Title: No More Lies
Character/s: Arthur, Dragoon the Great
Summary: A "The Wicked Day" AU... The discussion between Arthur and Dragoon does not go according to plan.
Warnings: Magic Reveal
Word Count: 960
Prompt: #53 ~ Pretending
Author's Notes: Sorry about the cliffhanger-ish ending... *winks*
Arthur turned around at the sound of the door behind him creaking open. His eyes widened as he recognized the old man…Dargon the Great or some such silly name: the man he had caught putting a poultice under his pillow. That act had almost gotten Guinevere killed… although, to be fair, the sorcerer had proclaimed Guinevere’s innocence and very nearly lost his life as well.
Mentally, Arthur shook his head; he couldn’t believe that Gaius would send Arthur to him for help, of all people!
The elderly sorcerer’s face scrunched into a crusty sneer as he snorted in indignant recognition.
“You!” Arthur couldn’t help but say. Smooth, Arthur… he berated himself. Great way to get on the dotty old man’s good side…
The sorcerer’s voice crackled with insolence. “So…we meet again, Arthur Pendragon.”
Arthur couldn’t help it; his hand slid slowly across his waist toward the pommel of his sword. What good a sword would do against this man, he hardly knew. But he still felt quite naked and exposed without his steel between them.
The man’s eyes zeroed in on the movement. “You have come to kill me?”
Never breaking eye contact, Arthur slid his arm back to his side. “No. That wasn’t my intention.”
Arthur stood firm as the sorcerer stalked closer and closer, until they were almost nose to nose. The blue eyes searched his for a long, long moment…and then the bravado abruptly left the man. His shoulders drooped and the feisty light in his eyes dimmed. “Not like this…” the aged man said, and his voice suddenly sounded much older than even his obviously advanced years.
He waved a hand at the seat behind the table they were standing next to. “Sit, please.”
Arthur side eyed the man, but pulled out the chair and sat warily.
The sorcerer gingerly eased himself into the other chair with a grunt, shaking his head wearily. “This will never work…” he grunted, and Arthur thought it seemed that the words were directed more to himself than to Arthur.
“What won’t work?” Arthur asked, in spite of himself.
The old man’s eyes raised and met Arthur’s own and he was shocked to see a sadness that was bone deep within them. “You do not trust me. And how could you, really, after what you think I’ve done?”
“Do you…do you know why I’ve come, then?”
“I do,” came the grave reply.
Arthur looked down at the rough-hewn wood of the table and traced a finger over it. “Then, can you help me?”
The silence that stretched out between them felt interminable to Arthur. Finally, after he had feared that the man would never answer, Arthur heard the soft reply. “Yes. At least… I can try.”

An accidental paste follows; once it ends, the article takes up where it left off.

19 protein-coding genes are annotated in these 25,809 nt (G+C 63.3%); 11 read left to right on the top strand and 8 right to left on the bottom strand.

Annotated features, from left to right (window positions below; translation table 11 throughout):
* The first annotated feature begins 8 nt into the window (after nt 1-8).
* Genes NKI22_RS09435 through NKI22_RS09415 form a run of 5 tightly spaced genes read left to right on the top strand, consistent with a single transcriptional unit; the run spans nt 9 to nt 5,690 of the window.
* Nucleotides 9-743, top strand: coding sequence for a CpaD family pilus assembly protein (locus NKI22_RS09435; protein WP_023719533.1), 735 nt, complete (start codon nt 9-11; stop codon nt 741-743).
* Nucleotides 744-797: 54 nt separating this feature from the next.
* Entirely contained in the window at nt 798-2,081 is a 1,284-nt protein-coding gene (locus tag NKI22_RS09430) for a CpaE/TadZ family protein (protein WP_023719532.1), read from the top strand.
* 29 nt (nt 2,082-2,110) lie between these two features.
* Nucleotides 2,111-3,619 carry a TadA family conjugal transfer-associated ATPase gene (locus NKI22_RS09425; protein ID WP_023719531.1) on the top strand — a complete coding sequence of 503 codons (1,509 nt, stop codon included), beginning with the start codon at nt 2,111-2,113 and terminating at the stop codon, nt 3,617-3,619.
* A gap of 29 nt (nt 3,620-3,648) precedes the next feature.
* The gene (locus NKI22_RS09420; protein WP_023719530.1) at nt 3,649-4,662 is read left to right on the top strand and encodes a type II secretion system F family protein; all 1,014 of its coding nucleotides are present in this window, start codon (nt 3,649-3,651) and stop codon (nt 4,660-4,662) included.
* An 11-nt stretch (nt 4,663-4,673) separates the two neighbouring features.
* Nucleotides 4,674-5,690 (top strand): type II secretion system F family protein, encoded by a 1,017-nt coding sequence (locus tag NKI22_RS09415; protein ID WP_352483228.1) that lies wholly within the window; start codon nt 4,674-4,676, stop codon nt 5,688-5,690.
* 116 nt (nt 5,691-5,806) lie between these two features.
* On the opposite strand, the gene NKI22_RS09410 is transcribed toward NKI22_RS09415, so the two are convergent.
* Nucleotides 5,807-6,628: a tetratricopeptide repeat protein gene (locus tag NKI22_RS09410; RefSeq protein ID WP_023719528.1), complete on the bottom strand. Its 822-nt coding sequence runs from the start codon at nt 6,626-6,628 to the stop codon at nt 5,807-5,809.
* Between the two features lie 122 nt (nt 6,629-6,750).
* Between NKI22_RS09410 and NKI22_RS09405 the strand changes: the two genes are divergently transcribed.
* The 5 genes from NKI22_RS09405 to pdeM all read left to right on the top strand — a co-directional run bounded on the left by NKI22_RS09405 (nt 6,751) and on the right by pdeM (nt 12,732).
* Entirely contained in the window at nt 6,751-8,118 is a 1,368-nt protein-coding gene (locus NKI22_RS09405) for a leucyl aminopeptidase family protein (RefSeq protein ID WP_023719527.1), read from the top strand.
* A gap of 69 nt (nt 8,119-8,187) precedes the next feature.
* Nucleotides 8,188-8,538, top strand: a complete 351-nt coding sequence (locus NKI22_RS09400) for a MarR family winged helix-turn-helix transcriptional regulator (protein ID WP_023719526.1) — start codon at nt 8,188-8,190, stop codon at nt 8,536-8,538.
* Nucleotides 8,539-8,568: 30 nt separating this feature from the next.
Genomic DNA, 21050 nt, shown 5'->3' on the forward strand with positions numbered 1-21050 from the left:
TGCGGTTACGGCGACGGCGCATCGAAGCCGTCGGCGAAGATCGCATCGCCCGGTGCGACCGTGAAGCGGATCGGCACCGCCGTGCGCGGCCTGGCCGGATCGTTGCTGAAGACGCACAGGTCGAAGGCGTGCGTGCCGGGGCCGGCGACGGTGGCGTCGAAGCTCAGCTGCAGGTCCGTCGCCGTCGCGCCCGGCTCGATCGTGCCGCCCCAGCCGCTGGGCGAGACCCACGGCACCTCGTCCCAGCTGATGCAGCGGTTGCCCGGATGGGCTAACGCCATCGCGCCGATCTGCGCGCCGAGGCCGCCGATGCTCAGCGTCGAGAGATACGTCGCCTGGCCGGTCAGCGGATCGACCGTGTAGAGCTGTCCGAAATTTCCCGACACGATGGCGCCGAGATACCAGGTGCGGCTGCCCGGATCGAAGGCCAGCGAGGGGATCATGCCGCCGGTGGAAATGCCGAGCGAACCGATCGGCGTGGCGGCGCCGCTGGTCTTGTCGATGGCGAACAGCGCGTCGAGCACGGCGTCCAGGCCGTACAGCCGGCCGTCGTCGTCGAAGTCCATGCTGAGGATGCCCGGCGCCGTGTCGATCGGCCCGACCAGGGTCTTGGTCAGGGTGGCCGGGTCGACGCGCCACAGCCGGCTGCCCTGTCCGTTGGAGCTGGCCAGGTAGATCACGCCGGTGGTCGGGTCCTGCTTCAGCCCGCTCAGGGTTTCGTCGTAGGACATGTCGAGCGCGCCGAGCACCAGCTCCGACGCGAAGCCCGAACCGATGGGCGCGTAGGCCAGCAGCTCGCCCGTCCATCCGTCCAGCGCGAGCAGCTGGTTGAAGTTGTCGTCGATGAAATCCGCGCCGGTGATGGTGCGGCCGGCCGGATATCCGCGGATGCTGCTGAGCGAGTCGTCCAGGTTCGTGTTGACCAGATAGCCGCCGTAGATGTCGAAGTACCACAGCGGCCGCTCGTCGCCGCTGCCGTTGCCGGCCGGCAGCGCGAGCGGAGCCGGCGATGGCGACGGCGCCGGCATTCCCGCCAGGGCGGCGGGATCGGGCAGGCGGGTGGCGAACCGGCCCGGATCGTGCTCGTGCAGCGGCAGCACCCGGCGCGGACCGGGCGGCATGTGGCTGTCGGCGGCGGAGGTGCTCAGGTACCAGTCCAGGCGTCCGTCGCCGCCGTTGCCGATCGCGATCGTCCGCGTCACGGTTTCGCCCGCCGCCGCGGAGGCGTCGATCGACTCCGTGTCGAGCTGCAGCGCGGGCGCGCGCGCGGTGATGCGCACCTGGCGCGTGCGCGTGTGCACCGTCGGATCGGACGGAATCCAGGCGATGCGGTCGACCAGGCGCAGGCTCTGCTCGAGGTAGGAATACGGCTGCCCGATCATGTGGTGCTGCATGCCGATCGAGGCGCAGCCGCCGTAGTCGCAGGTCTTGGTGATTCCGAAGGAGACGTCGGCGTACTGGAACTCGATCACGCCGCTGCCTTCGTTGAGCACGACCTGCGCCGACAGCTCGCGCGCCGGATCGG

Arthur opened his mouth to thank the man for his kindness—for it could only be considered such if the aged man would attempt to save the life of a man who would see him hanged—but the sorcerer put up one gnarled hand to stop him.
“But not like this. Not with this…distrust between us. I need you to know that I will not harm your father; that I would never harm your father. If this is to work, you must know the truth, Arthur. No more pretending; no more lies.”
The sorcerer pushed himself to a stand, towering over Arthur now. Feeling at a disadvantage again, Arthur made to move, but one knotty finger indicated that he wait…and for some inexplicable reason, he did.
“Please know…” the elderly man said softly, fear seeping into his voice for the first time since Arthur had met him, “that everything I have ever done has been for you, Arthur. I have used my gifts only to help you; to protect you.”
Arthur looked up into the wrinkled face in bewilderment. How had this man helped him? How could he possibly have protected him? Before the incident with the poultice, Arthur had never seen him in his entire life.
One wrinkled, bony hand reached into a pocket in the maroon robe he wore and extracted a small vial. The liquid inside glowed an ethereal, otherworldly blue.
Arthur’s eyes were riveted to the potion. “What do you plan to do with that?” He could not help the edge of apprehension that crept into his tone.
“Don’t worry…” the old man croaked, his eyes downcast as if the question pained him, “it’s not for you. It’s for me.”
The popping sound of the bottle being unstoppered echoed around the little hovel. “Just promise me this…” the sorcerer said, looking deep into Arthur’s eyes as if he knew the prince better than Arthur knew himself, “…that you will at least allow me to explain before you run me through…”
Arthur stared at the old man for a long time before he gave him one terse nod.
The sorcerer shut his eyes and let out one long sigh before raising the bottle to his lips and drinking a swallow from it.
Pushing the cork back into the open neck of the bottle, the sorcerer set it on the table in front of him.
Before Arthur’s eyes, everything about the elderly man began to change: his long white hair and beard melted slowly upward...getting darker and darker as it did. The wrinkles on his face and hands melted away as if the skin were made of clay, remolded and reshaped by the gods. His spine slowly straightened, the burden of years removed from the drooping shoulders.
And once the transformation was complete…a very familiar face and form stood before Arthur, still draped in the damning maroon robe.
“Merlin!” Arthur gasped, not believing what was right before his eyes. “You’re a…you’re a…?”
Merlin bowed his head penitently. “Yes, Arthur," he confessed. "I have magic.”